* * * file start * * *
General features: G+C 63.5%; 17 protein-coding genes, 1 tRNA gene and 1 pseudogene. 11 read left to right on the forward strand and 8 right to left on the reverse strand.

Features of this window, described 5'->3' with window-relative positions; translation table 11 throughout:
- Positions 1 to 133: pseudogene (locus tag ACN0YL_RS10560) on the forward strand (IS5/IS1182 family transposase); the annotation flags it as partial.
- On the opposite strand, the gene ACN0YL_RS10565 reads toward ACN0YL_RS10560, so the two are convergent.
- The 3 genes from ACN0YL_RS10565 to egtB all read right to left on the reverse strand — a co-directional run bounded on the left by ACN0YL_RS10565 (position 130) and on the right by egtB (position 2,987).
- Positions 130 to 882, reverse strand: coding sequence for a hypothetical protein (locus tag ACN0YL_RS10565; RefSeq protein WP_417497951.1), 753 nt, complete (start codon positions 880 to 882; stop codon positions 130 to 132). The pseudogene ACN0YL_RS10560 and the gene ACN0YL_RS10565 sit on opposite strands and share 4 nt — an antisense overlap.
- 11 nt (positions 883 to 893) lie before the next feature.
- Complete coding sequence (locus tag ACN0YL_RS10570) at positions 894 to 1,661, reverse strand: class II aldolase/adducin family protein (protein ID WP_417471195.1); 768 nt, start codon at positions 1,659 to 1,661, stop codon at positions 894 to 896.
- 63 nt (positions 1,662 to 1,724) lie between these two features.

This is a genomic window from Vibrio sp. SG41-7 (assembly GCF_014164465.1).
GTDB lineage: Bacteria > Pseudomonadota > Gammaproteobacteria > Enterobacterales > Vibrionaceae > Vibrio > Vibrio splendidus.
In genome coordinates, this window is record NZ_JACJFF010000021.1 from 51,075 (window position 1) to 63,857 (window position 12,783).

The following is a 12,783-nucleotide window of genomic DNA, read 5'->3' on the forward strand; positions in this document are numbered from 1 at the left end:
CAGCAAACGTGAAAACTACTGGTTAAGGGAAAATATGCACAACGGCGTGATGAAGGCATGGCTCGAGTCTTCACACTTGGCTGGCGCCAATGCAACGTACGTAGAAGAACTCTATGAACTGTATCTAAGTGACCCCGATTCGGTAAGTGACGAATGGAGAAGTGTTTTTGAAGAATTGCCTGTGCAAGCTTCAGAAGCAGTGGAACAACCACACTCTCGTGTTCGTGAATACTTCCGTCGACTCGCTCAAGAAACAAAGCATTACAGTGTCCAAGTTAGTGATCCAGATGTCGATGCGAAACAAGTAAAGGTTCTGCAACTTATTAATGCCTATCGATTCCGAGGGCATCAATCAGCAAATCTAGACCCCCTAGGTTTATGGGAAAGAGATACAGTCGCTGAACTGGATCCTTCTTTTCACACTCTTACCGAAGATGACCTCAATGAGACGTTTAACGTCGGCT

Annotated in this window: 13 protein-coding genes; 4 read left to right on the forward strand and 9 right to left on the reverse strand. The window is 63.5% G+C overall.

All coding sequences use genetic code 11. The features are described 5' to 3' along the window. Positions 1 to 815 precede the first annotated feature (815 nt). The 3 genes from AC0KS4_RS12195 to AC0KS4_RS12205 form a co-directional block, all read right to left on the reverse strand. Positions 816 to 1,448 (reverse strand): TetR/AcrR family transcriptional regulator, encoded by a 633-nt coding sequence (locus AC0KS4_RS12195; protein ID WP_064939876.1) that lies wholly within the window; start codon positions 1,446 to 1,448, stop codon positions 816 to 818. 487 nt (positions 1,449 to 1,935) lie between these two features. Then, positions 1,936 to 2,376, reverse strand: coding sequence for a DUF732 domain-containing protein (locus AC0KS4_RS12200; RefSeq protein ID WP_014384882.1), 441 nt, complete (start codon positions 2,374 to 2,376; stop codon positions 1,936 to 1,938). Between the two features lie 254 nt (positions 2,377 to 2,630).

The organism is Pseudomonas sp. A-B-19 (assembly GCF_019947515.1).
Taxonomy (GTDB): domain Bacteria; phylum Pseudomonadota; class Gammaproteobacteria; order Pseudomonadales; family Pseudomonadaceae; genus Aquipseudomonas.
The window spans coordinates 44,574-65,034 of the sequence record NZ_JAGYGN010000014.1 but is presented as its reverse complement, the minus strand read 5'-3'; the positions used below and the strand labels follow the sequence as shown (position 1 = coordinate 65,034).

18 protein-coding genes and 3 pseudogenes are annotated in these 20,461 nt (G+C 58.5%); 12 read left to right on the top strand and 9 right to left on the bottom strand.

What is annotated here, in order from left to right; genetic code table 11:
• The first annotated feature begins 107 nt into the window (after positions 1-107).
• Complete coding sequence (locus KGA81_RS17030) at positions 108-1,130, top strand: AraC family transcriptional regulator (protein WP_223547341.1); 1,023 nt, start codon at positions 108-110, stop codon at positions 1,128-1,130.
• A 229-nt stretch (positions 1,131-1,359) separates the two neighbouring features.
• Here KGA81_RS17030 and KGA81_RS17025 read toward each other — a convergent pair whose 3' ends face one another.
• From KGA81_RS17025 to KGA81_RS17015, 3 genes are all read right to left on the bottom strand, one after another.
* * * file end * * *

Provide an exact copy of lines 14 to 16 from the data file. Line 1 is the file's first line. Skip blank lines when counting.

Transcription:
CAGCAAACGTGAAAACTACTGGTTAAGGGAAAATATGCACAACGGCGTGATGAAGGCATGGCTCGAGTCTTCACACTTGGCTGGCGCCAATGCAACGTACGTAGAAGAACTCTATGAACTGTATCTAAGTGACCCCGATTCGGTAAGTGACGAATGGAGAAGTGTTTTTGAAGAATTGCCTGTGCAAGCTTCAGAAGCAGTGGAACAACCACACTCTCGTGTTCGTGAATACTTCCGTCGACTCGCTCAAGAAACAAAGCATTACAGTGTCCAAGTTAGTGATCCAGATGTCGATGCGAAACAAGTAAAGGTTCTGCAACTTATTAATGCCTATCGATTCCGAGGGCATCAATCAGCAAATCTAGACCCCCTAGGTTTATGGGAAAGAGATACAGTCGCTGAACTGGATCCTTCTTTTCACACTCTTACCGAAGATGACCTCAATGAGACGTTTAACGTCGGCT

Annotated in this window: 13 protein-coding genes; 4 read left to right on the forward strand and 9 right to left on the reverse strand. The window is 63.5% G+C overall.

All coding sequences use genetic code 11. The features are described 5' to 3' along the window. Positions 1 to 815 precede the first annotated feature (815 nt). The 3 genes from AC0KS4_RS12195 to AC0KS4_RS12205 form a co-directional block, all read right to left on the reverse strand. Positions 816 to 1,448 (reverse strand): TetR/AcrR family transcriptional regulator, encoded by a 633-nt coding sequence (locus AC0KS4_RS12195; protein ID WP_064939876.1) that lies wholly within the window; start codon positions 1,446 to 1,448, stop codon positions 816 to 818. 487 nt (positions 1,449 to 1,935) lie between these two features. Then, positions 1,936 to 2,376, reverse strand: coding sequence for a DUF732 domain-containing protein (locus AC0KS4_RS12200; RefSeq protein ID WP_014384882.1), 441 nt, complete (start codon positions 2,374 to 2,376; stop codon positions 1,936 to 1,938). Between the two features lie 254 nt (positions 2,377 to 2,630).